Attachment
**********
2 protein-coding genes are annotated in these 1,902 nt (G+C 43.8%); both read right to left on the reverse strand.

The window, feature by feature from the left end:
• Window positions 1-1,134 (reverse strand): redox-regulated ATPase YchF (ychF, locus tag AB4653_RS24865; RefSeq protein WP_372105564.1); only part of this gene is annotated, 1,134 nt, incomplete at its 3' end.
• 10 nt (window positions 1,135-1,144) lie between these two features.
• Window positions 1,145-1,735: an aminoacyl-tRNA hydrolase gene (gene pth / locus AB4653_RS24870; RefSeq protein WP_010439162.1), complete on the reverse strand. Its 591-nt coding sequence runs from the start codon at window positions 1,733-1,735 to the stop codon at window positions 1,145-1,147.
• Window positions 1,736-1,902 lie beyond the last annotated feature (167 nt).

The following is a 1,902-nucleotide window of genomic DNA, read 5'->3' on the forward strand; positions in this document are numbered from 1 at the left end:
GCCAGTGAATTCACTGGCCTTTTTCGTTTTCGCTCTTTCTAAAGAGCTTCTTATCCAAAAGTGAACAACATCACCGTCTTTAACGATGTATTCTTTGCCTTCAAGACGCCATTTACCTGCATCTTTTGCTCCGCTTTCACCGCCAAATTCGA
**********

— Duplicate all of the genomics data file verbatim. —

2 protein-coding genes are annotated in these 1,902 nt (G+C 43.8%); both read right to left on the reverse strand.

The window, feature by feature from the left end:
• Window positions 1-1,134 (reverse strand): redox-regulated ATPase YchF (ychF, locus tag AB4653_RS24865; RefSeq protein WP_372105564.1); only part of this gene is annotated, 1,134 nt, incomplete at its 3' end.
• 10 nt (window positions 1,135-1,144) lie between these two features.
• Window positions 1,145-1,735: an aminoacyl-tRNA hydrolase gene (gene pth / locus AB4653_RS24870; RefSeq protein WP_010439162.1), complete on the reverse strand. Its 591-nt coding sequence runs from the start codon at window positions 1,733-1,735 to the stop codon at window positions 1,145-1,147.
• Window positions 1,736-1,902 lie beyond the last annotated feature (167 nt).

The following is a 1,902-nucleotide window of genomic DNA, read 5'->3' on the forward strand; positions in this document are numbered from 1 at the left end:
GCCAGTGAATTCACTGGCCTTTTTCGTTTTCGCTCTTTCTAAAGAGCTTCTTATCCAAAAGTGAACAACATCACCGTCTTTAACGATGTATTCTTTGCCTTCAAGACGCCATTTACCTGCATCTTTTGCTCCGCTTTCACCGCCAAATTCGA